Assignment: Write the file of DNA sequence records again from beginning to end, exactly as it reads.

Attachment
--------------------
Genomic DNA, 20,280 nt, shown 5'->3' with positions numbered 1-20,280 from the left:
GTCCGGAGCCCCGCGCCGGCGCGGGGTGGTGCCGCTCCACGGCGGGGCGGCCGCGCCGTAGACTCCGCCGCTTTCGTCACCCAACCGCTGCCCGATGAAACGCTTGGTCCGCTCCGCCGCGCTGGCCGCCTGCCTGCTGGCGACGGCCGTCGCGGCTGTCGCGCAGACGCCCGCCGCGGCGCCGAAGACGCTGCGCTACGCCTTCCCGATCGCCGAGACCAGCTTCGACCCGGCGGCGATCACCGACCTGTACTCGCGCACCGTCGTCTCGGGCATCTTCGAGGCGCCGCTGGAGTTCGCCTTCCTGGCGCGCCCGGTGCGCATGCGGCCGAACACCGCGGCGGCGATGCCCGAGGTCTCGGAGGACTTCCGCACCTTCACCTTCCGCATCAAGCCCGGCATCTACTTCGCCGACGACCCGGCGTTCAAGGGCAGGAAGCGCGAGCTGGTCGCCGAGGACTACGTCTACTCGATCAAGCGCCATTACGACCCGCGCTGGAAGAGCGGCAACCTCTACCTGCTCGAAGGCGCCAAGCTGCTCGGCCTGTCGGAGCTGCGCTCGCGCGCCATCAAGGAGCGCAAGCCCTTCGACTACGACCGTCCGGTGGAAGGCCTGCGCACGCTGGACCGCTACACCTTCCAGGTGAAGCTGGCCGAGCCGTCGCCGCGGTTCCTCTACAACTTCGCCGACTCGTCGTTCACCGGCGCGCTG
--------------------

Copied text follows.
Genomic DNA, 20,280 nt, shown 5'->3' with positions numbered 1-20,280 from the left:
GTCCGGAGCCCCGCGCCGGCGCGGGGTGGTGCCGCTCCACGGCGGGGCGGCCGCGCCGTAGACTCCGCCGCTTTCGTCACCCAACCGCTGCCCGATGAAACGCTTGGTCCGCTCCGCCGCGCTGGCCGCCTGCCTGCTGGCGACGGCCGTCGCGGCTGTCGCGCAGACGCCCGCCGCGGCGCCGAAGACGCTGCGCTACGCCTTCCCGATCGCCGAGACCAGCTTCGACCCGGCGGCGATCACCGACCTGTACTCGCGCACCGTCGTCTCGGGCATCTTCGAGGCGCCGCTGGAGTTCGCCTTCCTGGCGCGCCCGGTGCGCATGCGGCCGAACACCGCGGCGGCGATGCCCGAGGTCTCGGAGGACTTCCGCACCTTCACCTTCCGCATCAAGCCCGGCATCTACTTCGCCGACGACCCGGCGTTCAAGGGCAGGAAGCGCGAGCTGGTCGCCGAGGACTACGTCTACTCGATCAAGCGCCATTACGACCCGCGCTGGAAGAGCGGCAACCTCTACCTGCTCGAAGGCGCCAAGCTGCTCGGCCTGTCGGAGCTGCGCTCGCGCGCCATCAAGGAGCGCAAGCCCTTCGACTACGACCGTCCGGTGGAAGGCCTGCGCACGCTGGACCGCTACACCTTCCAGGTGAAGCTGGCCGAGCCGTCGCCGCGGTTCCTCTACAACTTCGCCGACTCGTCGTTCACCGGCGCGCTG